"Often you can put up plenty of temporary electric fencing in the short term. You're already under financial duress, and infrastructure needs to be rebuilt properly over time," he said.
"Think long term. I know producers who use this as an opportunity to think outside the square."
Pasture recovery from fire will vary, depending on the severity and length of the burn, the type of pasture species affected and soils.
"If you rank in respect of the fire, your native species are the most resilient, then phalaris and cocksfoot," Mr Webb Ware said.
"Strawberry clover is pretty resilient, white clover intermediate. If you've had a cool burn, white clover can return.
"A lot of subterranean clover survives pretty well, but with a really hot burn there will be some impact.
"Probably the weakest is ryegrass and any annual species.
"All pastures as they're germinating will be pretty exposed in the landscape during false weather breaks, because of the impact of fires.
"Research at Hamilton (Vic) has shown cool burn survival was 80-plus per cent for perennial pastures; phalaris survival was very high even after a hot burn. There was more than 70pc loss of ryegrass plants after a hot burn."
He said recently grazed pastures were likely to recover quicker and regenerate better. Pastures in heavy soils were likely to recover better than grasses grown in sandy soils.
"Nutrient loss after fires is pretty low. Probably the bigger loss is soil erosion in any rain event after fire," Mr Webb Ware said.
"You will get more nitrogen loss, there'll be nitrogen deficiency after a fire. If you put on superphosphate before the fire, it will probably still be there in the soil."
Mr Webb Ware recommends monitoring pastures in the immediate weeks after the fire and initiating a watering exercise to gauge the impact and effect of the fire.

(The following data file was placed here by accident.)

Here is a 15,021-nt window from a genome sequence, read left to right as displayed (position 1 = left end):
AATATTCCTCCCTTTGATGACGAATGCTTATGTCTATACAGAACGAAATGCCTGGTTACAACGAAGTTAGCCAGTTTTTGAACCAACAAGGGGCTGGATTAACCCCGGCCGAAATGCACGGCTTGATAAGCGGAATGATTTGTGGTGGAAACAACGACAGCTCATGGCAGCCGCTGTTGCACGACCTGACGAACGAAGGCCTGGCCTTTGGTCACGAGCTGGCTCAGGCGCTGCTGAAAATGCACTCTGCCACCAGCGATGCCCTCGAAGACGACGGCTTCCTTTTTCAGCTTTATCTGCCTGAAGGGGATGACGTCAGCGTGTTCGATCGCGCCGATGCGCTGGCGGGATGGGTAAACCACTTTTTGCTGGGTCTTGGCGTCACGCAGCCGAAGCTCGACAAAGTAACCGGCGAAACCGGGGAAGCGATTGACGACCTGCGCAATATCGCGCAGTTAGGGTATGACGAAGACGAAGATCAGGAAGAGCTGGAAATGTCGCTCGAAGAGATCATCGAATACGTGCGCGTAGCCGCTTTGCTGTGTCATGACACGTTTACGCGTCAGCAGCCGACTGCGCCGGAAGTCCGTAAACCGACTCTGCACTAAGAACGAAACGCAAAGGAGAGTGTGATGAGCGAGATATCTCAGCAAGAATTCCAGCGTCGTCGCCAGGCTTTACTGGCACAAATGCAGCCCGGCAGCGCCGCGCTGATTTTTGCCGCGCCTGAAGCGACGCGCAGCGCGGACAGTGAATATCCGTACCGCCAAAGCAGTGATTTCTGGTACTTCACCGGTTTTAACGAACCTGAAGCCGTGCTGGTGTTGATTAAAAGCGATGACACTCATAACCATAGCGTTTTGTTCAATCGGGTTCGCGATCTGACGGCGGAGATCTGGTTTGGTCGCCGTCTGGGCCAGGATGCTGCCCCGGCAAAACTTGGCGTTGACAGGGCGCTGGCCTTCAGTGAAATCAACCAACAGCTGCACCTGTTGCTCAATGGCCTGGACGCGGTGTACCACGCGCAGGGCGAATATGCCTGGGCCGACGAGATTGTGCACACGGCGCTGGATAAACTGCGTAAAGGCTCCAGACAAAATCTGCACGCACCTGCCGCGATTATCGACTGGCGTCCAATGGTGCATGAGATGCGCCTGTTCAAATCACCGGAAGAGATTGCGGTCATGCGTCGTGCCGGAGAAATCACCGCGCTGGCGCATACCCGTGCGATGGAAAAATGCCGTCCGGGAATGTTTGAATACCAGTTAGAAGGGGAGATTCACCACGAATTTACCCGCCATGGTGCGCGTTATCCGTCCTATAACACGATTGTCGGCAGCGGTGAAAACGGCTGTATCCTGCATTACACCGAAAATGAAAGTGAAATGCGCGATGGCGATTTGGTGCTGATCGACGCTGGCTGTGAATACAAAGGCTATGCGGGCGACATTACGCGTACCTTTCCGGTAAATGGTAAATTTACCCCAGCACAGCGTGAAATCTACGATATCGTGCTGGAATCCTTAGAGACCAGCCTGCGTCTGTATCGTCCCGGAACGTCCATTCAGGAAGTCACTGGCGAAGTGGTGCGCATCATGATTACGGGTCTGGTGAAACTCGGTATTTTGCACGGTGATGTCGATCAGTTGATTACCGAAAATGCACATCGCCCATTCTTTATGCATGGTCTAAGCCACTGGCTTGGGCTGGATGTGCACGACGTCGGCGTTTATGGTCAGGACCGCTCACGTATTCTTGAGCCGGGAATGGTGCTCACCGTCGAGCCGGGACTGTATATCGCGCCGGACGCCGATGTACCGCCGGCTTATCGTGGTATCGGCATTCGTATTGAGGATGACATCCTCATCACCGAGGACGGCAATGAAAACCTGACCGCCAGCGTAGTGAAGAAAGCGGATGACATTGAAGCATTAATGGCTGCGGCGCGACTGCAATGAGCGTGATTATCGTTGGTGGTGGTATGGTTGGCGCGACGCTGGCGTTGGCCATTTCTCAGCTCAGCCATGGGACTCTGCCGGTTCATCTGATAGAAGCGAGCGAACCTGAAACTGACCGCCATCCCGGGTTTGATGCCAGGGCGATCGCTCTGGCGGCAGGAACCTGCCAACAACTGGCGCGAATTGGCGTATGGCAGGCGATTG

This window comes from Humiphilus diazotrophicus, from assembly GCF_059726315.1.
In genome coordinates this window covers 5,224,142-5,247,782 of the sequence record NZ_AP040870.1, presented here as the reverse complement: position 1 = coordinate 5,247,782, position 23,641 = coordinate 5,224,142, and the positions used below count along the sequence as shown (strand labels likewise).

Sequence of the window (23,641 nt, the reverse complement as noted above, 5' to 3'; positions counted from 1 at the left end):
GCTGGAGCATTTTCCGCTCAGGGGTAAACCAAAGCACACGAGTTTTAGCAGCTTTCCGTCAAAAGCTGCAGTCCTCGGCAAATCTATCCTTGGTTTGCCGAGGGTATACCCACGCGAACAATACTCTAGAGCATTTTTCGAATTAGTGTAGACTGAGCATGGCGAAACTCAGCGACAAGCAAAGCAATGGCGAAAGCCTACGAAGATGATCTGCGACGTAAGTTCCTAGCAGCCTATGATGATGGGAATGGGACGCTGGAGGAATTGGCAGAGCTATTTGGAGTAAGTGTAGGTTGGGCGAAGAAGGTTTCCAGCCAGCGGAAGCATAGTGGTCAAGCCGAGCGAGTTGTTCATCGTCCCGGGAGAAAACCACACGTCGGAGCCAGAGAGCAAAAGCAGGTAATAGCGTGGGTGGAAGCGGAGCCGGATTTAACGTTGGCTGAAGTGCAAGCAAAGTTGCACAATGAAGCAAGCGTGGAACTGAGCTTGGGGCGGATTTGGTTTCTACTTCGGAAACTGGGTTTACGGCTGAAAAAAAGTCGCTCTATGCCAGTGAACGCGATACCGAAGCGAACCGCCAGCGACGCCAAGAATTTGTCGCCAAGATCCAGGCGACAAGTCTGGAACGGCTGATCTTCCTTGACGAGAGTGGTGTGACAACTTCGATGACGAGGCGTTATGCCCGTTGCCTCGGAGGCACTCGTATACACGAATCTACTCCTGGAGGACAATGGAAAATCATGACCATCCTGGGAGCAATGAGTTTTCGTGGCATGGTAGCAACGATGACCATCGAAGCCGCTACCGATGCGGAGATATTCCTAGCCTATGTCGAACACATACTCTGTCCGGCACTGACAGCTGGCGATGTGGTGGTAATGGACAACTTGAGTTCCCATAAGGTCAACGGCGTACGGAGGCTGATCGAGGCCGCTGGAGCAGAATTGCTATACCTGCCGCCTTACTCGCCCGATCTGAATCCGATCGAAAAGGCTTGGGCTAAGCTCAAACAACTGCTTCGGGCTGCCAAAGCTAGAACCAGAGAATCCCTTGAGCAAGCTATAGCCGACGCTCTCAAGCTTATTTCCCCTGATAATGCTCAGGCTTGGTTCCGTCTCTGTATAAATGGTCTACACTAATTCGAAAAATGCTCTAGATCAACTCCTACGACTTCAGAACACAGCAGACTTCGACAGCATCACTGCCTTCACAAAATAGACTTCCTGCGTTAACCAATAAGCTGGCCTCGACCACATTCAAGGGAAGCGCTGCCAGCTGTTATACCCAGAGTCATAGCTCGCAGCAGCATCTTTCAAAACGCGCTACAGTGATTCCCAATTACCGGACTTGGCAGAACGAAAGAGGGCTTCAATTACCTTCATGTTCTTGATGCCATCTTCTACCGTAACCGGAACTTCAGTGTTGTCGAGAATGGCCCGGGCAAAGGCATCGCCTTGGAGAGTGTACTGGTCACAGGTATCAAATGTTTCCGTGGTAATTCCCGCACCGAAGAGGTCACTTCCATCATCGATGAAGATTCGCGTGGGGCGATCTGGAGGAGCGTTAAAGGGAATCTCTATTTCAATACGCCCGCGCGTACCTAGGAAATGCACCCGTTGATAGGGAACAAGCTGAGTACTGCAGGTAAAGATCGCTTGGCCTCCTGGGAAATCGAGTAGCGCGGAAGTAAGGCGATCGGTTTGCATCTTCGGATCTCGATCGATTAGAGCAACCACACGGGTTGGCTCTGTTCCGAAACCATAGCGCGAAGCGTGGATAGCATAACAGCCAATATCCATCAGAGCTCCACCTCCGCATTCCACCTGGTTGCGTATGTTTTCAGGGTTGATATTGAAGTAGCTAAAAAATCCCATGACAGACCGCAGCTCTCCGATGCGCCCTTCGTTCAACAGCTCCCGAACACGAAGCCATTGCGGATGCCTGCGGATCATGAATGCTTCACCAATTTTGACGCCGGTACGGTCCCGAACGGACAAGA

"From a forward planning point of view, what you can do is heavily water some square metre plots. Soak them and keep these areas moist for at least a couple of weeks, so you can make an assessment of what is coming back," he said.
"Variability for perennial pasture survival has been 40-90pc, which is why I recommend that watering exercise, rather than make hasty decisions about resowing."
But bare ground also means weed control comes to the fore during pasture recovery. The same watering exercise will indicate the weeds likely to dominate.
This will also affect carrying capacity. In western Victoria, research was carried out into the effect of a late summer fire on the carrying capacity of improved perennial pasture with moderate fertility.
"Winter carrying capacity was 20-40pc of normal (June was 20pc), September was 60pc and November showed 70pc of normal. It took 12 months to two years to get back into normal carrying capacity for perennial pasture. People with ryegrass could take longer," Mr Webb Ware said.
"You will have some areas which quite clearly you have to sow early to get annuals up and going. With pastures thinned out, oversow and go hard on the nitrogen input.
"Focus on providing extra feed for this year. It might be worth opportunistically putting a fodder crop in so you have a quick feed source, increase dry matter in the soil and potentially increase nutrients. And be prepared to help hydrophobic soils with organic matter."